Along with the 2015-2016 budget and two propositions (one to purchase school buses and another to establish a capital reserve fund), Highland voters on May 19 will be asked to approve three candidates on the ballot for three seats opening up on the Highland Central School District Board of Education. Incumbents Debbie Pagano and Michael Bakatsias will run for second terms and newcomer Edward Meisel will run for the trustee seat being vacated by Mike Reid. The trustee positions carry three-year terms to begin July 1.
New Paltz Times recently asked the candidates for the Highland School Board what they feel the biggest challenges facing the school district are and what their priorities will be as trustees.
Currently finishing her first three-year term on the Highland Central School District BOE, this is the first elected position held by Debbie Pagano. A lifelong area resident, she graduated from the Marlboro Central School District, which currently employs her part-time as deputy treasurer. Pagano has resided in the Highland Central School District for more than 36 years, and has served as both its district treasurer and district clerk. Both of her sons have graduated from the Highland district.
Why did you decide to run again for the Highland School Board?
The past three years serving on the board has been a very positive experience for me. I’m very proud of what we have accomplished; we are a great team. It’s not to say that we always see eye-to-eye on every issue, but we respect each other and agree to disagree. We settled two major contracts, HTA (teaching staff) and HELPA (non-teaching staff), and with the support of the community we were able to get a much-needed capital project approved. I want to continue to be a part of the success of the Highland School District working side-by-side with the administration and staff.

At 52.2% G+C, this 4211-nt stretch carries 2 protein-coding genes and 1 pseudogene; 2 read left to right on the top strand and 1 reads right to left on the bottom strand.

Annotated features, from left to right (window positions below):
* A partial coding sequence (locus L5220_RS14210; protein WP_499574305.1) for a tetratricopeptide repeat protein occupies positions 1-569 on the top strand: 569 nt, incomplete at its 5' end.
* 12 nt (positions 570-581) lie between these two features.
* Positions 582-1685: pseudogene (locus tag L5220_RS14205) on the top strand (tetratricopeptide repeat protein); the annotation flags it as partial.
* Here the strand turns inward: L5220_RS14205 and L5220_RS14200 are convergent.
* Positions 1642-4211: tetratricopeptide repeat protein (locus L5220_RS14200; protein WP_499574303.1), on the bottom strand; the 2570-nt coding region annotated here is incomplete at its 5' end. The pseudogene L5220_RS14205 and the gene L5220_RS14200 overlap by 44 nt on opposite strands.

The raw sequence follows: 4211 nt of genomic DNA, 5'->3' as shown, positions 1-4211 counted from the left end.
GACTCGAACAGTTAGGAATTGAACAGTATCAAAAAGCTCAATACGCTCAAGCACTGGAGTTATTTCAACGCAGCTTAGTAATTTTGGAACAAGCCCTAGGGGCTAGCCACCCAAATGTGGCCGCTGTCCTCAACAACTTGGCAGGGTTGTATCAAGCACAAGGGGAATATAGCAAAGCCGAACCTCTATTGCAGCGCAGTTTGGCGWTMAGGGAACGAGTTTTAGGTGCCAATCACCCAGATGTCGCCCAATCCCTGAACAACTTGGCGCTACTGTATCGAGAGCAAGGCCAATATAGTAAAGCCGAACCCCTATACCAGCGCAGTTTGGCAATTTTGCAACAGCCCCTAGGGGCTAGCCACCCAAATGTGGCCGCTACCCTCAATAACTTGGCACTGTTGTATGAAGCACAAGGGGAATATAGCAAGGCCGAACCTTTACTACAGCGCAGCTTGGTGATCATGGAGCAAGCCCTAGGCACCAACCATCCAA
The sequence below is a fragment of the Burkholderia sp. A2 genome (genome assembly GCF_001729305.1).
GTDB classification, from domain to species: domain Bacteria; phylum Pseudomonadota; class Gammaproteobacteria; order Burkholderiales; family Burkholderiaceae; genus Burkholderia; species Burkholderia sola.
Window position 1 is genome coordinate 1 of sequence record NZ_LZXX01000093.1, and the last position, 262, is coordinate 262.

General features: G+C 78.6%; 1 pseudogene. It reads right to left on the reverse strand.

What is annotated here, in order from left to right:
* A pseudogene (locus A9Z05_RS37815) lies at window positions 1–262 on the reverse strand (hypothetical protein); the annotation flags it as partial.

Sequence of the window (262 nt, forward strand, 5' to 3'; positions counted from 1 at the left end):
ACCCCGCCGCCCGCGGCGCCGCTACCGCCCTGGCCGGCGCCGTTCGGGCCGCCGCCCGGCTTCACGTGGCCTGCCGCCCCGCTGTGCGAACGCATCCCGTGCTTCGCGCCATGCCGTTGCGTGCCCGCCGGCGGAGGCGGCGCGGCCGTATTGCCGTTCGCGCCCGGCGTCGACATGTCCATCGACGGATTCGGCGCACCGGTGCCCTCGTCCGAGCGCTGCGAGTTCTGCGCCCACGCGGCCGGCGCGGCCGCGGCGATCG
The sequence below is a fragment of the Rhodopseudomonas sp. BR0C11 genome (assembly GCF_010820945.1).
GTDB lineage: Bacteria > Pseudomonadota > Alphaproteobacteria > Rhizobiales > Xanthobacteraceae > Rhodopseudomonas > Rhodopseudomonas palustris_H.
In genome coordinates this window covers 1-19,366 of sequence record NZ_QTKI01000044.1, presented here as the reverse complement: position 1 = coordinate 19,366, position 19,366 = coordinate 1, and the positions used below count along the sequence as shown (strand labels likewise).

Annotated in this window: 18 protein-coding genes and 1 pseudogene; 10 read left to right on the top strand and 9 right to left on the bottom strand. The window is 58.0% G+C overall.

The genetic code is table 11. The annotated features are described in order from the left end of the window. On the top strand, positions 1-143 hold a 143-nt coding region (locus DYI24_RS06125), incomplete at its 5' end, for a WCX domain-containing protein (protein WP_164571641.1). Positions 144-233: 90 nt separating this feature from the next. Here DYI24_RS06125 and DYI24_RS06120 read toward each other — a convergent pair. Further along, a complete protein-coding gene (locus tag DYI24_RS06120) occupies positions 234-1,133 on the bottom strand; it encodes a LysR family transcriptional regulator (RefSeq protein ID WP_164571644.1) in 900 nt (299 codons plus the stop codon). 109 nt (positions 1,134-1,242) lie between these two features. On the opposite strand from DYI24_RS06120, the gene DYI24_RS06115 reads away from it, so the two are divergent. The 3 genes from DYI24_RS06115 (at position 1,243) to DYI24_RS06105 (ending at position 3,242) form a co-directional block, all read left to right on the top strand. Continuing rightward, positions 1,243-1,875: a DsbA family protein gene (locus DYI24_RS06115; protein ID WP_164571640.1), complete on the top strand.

What skills/experience/qualifications do you have that make you a competent member of the board?
I have over 30 years experience working in a school district and a BOCES business office. During those years I’ve held the positions of secretary, district clerk, district treasurer, bookkeeper and purchasing agent. Having held these positions I understand the difficult decisions that have to be made when adopting a budget.
What do you see as the top three challenges facing the Highland district at this time?
Keeping the balance of maintaining programs for our students, supporting our staff and keeping taxes down during a time when state aid is not stable. We are continuously facing unfunded mandates. Our lack of state aid impacts our ability to provide what we believe our students need. The gap elimination adjustment (GEA) — deduction — is hurting all districts. If our GEA had been eliminated, we would have many more options, including reducing our dependence on fund balance to offset the tax levy. Hopefully in the near future the government will realize that these reductions are hurting our students. They are entitled to a valuable education and [the government has] a responsibility to help fund it.